Dr Mary Whitby



Dr Mary Whitby

Lecturer in Classics

Research Interests

I teach Greek language and literature, in particular Homer, hexameter poetry and tragedy.  My research interests are in late antiquity, primarily poetry of the 4th-7th cc. AD.



Recent Publications

  • ‘Writing in Greek: classicism and compilation, interaction and transformation’, in Christopher Kelly (ed.) The Age of Theodosius II: Rethinking the Roman Empire in Late Antiquity, (CUP, Cambridge 2013) 195-218.

  • ‘A learned spiritual ladder: towards an interpretation of George of Pisidia’s hexameter poem On human life’, in K. Spanoudakis (ed.) Nonnus of Panopolis in Context (de Gruyter, Berlin and Boston 2014) 435-57.


Editorial work

  • General Editor (with Gillian Clark and Mark Humphries) of Translated Texts for Historians, Liverpool University Press, which focuses on texts in Latin, Greek, Syriac and other eastern languages from the period AD 300–800


Selected Publications

  • ‘The occasion of Paul the Silentiary’s Ekphrasis of S. Sophia’, CQ 35 (1985) 215–28
  • ‘From Moschus to Nonnus: the evolution of the Nonnian style’, in Neil Hopkinson (ed.), Studies in the Dionysiaca of Nonnus (Cambridge Philological Society Supplementary Volume 17, Cambridge 1994) 99–155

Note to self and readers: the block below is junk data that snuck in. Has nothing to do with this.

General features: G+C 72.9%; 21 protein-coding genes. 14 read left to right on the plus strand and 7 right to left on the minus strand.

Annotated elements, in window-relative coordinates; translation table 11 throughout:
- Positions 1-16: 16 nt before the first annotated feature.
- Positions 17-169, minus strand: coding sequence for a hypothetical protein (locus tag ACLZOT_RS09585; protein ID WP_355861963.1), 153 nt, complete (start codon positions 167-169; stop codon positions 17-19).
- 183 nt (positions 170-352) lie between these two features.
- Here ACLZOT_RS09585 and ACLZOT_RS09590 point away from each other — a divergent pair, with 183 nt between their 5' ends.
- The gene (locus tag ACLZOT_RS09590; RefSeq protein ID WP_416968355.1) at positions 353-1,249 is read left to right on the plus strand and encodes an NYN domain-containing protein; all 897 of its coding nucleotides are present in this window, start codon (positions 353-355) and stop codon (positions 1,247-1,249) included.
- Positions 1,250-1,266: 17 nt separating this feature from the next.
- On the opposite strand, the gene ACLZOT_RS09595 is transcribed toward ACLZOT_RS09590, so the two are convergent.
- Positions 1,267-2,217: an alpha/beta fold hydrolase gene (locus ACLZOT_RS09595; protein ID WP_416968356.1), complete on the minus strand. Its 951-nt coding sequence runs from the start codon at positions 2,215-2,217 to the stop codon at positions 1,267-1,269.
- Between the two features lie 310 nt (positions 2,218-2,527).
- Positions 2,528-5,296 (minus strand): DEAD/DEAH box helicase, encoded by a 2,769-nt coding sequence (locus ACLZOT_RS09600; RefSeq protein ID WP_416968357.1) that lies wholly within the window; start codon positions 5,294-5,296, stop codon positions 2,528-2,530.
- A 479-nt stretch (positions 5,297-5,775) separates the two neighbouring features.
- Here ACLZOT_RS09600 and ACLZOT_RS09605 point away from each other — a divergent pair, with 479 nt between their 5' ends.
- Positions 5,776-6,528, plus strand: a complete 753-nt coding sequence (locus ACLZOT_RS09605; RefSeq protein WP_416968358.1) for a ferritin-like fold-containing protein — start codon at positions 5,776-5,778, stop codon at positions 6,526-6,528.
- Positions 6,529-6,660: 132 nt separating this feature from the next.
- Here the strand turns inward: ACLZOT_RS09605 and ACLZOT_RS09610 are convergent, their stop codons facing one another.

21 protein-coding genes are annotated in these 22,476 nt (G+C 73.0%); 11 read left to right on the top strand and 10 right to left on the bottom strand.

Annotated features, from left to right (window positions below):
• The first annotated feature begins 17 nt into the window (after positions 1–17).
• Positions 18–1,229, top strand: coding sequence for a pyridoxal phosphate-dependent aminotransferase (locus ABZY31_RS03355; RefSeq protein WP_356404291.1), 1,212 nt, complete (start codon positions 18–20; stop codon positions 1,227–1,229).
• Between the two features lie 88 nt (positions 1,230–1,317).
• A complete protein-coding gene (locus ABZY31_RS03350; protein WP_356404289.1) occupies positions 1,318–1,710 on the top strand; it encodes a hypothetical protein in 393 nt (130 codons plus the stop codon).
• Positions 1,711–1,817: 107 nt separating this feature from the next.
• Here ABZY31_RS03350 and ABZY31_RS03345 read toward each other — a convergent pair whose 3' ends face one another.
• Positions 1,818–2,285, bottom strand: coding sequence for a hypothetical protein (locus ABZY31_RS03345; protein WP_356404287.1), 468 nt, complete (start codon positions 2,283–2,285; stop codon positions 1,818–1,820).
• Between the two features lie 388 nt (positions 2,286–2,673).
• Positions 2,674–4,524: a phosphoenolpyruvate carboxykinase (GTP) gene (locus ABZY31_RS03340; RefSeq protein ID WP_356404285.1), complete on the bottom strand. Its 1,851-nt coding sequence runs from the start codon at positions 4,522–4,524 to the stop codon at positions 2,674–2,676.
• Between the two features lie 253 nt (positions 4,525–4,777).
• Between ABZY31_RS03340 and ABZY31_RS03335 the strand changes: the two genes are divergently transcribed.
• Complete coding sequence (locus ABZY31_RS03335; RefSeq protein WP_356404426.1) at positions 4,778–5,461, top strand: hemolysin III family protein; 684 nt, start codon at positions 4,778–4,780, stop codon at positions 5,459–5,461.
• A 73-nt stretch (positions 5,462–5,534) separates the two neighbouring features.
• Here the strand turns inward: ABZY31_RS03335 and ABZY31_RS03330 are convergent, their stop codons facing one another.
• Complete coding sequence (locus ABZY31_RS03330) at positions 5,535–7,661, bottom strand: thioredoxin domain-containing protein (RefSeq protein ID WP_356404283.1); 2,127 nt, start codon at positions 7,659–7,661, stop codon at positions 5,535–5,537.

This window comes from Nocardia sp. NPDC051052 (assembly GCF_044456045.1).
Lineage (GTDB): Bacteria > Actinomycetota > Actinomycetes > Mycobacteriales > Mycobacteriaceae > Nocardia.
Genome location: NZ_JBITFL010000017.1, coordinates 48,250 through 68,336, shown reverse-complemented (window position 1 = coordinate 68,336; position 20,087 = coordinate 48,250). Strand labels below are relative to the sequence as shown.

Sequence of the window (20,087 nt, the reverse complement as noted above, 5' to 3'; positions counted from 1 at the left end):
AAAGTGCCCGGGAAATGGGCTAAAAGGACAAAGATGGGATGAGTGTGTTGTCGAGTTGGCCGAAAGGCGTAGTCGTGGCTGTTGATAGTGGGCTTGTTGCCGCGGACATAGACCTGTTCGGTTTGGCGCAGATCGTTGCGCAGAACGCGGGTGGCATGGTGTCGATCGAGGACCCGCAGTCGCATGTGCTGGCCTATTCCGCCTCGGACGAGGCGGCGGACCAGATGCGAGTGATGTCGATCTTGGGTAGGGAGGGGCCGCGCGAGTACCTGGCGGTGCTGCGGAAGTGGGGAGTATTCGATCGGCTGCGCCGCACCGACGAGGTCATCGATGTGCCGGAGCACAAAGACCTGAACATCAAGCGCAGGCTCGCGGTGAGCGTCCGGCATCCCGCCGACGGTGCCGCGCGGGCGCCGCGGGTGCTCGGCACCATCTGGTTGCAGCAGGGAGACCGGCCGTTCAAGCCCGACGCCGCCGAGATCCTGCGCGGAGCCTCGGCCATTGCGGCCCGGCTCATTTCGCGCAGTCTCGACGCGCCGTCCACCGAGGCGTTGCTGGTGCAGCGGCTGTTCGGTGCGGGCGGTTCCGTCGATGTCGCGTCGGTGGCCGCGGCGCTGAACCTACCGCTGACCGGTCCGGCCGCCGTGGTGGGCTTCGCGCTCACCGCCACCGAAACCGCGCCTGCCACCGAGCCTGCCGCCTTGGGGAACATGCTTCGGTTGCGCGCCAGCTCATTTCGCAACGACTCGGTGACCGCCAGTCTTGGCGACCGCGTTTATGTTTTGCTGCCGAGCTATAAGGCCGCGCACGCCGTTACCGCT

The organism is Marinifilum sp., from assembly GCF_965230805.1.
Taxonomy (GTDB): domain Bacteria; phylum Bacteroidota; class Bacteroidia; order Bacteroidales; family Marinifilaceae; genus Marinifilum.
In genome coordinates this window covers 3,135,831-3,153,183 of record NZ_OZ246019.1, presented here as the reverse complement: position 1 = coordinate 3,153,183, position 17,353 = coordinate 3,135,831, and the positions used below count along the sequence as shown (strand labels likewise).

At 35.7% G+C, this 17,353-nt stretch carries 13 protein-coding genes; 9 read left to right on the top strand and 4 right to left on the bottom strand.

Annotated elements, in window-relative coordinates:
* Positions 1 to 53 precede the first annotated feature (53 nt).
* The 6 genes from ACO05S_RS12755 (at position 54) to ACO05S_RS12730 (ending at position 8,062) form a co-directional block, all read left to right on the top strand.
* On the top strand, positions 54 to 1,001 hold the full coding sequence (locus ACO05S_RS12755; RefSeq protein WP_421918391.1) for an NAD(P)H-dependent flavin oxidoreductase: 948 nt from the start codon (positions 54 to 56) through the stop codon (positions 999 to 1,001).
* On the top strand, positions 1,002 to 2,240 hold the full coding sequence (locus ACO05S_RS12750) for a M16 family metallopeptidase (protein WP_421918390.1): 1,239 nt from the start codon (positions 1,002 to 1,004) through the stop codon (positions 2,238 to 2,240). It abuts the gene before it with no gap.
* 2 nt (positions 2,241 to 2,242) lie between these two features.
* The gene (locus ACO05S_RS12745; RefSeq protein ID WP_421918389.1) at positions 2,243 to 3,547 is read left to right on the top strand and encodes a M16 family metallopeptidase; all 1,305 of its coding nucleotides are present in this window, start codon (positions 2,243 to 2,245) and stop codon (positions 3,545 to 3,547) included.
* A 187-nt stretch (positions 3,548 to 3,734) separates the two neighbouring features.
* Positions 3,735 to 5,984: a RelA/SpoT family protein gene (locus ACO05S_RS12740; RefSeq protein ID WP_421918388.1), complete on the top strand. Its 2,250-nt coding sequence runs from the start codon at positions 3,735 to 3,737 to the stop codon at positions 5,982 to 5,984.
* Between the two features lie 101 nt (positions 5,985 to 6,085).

• ‘The devil in disguise: the end of George of Pisidia’s Hexaemeron reconsidered’, JHS 115 (1995) 116–31
  • ‘Procopius’ Buildings, Book 1: a panegyrical perspective’, Antiquité Tardive 8 (2000) 45–57
  • ‘The St Polyeuktos epigram (AP 1.10): a literary perspective’, in Scott Johnson (ed.), Greek Literature in Late Antiquity: dynamism, didacticism, classicism (Ashgate 2006) 159–87
  • ‘The biblical past in John Malalas and the Paschal Chronicle’, in H. Amirav and B. ter Haar Romeny (eds), From Rome to Constantinople: studies in honour of Averil Cameron (Leiden 2007) 279–302
  • ‘The Cynegetica attributed to ps.-Oppian’, in J. Elsner, S. Harrison, S. Swain (eds.), Severan Culture (Cambridge 2007) 125–134
  • ‘The Bible Hellenized: “Eudocia’s” Homeric centos and Nonnus’ St John paraphrase’, in David Scourfield (ed.), Texts and Culture in Late Antiquity: inheritance, authority and change(Classical Press of Wales 2007) 193–229